Microsoft’s Scott Guthrie: We have 200+ engineers working on Silverlight and WPF

Microsoft is countering rumours that WPF (Windows Presentation Foundation) or Silverlight, a cross-platform browser plug-in based on the same XAML markup language and .NET programming combination as WPF, are under any sort of threat from HTML 5.0.

We have 200+ engineers right now working on upcoming releases of SL and WPF – which is a heck of a lot.

says Corporate VP .NET Developer Platform Scott Guthrie in a Twitter post. Other comments include this one:

We are investing heavily in Silverlight and WPF

and this one:

We just shipped Silverlight for Windows Phone 7 last week, and WPF Ribbon about 30 days ago: http://bit.ly/aB6e6X

In addition, Microsoft has been showing off IIS Media Services 4.0 at the International Broadcasting Conference, which uses Silverlight as the multimedia client:

Key new features include sub-two-second low-latency streaming, transmuxing between H.264 file formats and integrated transcoding through Microsoft Expression Encoder 4. Microsoft will also show technology demonstrations of Silverlight Enhanced Movies, surround sound in Silverlight and live 3-D 1080p Internet broadcasting using IIS Smooth Streaming and Silverlight technologies.

No problem then? Well, Silverlight is great work from Microsoft, powerful, flexible, and surprisingly small and lightweight for what it can do. Combined with ASP.NET or Windows Azure it forms part of an excellent cloud-to-client .NET platform. Rumours of internal wrangling aside, the biggest issue is that Microsoft seems reluctant to grasp its cross-platform potential, leaving it as a Windows and desktop Mac solution just at the time when iPhone, iPad and Android devices are exploding in popularity.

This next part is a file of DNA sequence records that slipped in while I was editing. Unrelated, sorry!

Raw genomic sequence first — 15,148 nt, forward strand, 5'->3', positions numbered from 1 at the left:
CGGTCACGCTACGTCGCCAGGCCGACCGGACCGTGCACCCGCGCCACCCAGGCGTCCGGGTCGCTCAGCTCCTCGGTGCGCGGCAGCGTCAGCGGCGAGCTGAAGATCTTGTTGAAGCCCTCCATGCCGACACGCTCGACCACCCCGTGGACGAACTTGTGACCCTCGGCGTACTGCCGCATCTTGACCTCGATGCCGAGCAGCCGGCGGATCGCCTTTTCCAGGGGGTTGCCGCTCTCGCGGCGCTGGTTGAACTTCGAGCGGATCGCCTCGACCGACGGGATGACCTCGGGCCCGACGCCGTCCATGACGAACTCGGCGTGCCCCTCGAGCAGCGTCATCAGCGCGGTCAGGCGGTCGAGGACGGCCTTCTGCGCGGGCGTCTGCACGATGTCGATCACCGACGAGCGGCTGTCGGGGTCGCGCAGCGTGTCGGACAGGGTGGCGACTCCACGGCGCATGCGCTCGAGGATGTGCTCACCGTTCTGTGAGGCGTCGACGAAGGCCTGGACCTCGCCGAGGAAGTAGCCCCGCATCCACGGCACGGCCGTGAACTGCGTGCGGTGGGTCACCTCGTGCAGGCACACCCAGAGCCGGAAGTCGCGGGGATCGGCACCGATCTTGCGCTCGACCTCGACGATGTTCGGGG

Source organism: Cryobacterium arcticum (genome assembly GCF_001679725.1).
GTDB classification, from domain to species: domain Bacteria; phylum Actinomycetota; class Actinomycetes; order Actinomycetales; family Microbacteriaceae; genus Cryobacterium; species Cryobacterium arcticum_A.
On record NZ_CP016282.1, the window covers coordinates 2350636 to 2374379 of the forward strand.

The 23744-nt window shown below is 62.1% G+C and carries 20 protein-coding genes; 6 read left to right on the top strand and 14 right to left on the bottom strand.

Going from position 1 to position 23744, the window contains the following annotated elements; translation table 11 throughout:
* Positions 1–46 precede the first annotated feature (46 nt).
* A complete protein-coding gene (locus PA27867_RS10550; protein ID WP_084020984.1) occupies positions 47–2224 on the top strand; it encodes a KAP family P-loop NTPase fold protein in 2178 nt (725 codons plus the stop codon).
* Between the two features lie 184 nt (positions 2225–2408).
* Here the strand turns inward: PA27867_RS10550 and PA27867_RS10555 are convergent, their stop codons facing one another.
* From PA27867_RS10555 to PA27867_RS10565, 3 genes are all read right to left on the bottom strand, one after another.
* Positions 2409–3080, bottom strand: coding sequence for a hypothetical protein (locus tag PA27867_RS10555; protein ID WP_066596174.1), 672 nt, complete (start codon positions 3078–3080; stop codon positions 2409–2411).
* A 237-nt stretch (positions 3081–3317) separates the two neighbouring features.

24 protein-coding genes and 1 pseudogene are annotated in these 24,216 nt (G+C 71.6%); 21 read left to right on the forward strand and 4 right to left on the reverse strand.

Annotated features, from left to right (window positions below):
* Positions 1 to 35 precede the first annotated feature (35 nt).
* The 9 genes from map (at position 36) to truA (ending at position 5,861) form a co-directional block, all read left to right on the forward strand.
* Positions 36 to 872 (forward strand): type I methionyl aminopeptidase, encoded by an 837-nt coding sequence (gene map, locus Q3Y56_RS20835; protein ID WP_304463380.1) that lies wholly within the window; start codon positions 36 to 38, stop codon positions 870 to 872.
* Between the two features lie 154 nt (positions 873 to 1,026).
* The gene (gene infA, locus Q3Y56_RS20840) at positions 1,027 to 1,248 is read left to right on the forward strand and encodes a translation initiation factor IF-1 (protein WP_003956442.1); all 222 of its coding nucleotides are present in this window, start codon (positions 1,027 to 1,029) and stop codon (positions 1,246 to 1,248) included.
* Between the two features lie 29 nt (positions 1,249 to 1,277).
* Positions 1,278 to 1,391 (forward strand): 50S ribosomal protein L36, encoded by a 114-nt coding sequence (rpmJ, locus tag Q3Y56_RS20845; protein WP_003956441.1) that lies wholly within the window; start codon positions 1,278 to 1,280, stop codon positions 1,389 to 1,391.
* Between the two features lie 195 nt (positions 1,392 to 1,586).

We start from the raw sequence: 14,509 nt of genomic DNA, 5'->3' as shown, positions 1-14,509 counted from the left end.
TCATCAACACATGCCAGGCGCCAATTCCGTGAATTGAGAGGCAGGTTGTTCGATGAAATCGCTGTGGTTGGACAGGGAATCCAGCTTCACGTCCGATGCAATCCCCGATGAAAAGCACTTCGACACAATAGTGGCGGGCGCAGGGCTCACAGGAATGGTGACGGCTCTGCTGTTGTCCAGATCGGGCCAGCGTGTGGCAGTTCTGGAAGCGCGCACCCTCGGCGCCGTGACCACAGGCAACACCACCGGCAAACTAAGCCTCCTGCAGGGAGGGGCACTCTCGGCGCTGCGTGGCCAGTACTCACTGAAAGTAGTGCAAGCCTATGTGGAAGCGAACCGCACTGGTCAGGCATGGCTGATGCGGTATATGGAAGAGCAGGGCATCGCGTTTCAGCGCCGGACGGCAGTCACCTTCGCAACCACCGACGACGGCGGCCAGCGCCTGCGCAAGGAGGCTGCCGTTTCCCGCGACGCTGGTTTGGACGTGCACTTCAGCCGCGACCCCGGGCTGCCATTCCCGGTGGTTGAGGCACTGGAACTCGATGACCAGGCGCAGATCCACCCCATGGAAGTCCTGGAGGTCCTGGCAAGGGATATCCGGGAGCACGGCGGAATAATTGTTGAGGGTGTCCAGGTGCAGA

I will be interested to see if Microsoft announces Silverlight for Android this autumn, and if it does, how long it will take to deliver. The company could also give more visibility to its work on Silverlight for Symbian – maybe this will come more into the spotlight following the appointment of Stephen Elop, formerly of Microsoft, as Nokia CEO.

Apple is another matter. A neat solution I’ve seen proposed a few times is to create a Silverlight-to-JavaScript compiler along the lines of GWT (Google Web Toolkit) which converts Java to JavaScript. Of course it would also need to convert XAML layout to SVG. Incidentally, this could also be an interesting option for Adobe Flash applications.

As for WPF, I would be surprised if Microsoft is giving it anything like the attention being devoted to Silverlight, unless the Windows team has decided to embrace it within the OS itself. That said, WPF is already a mature framework. WPF will not go away, but I can readily believe that its future progress will be slow.

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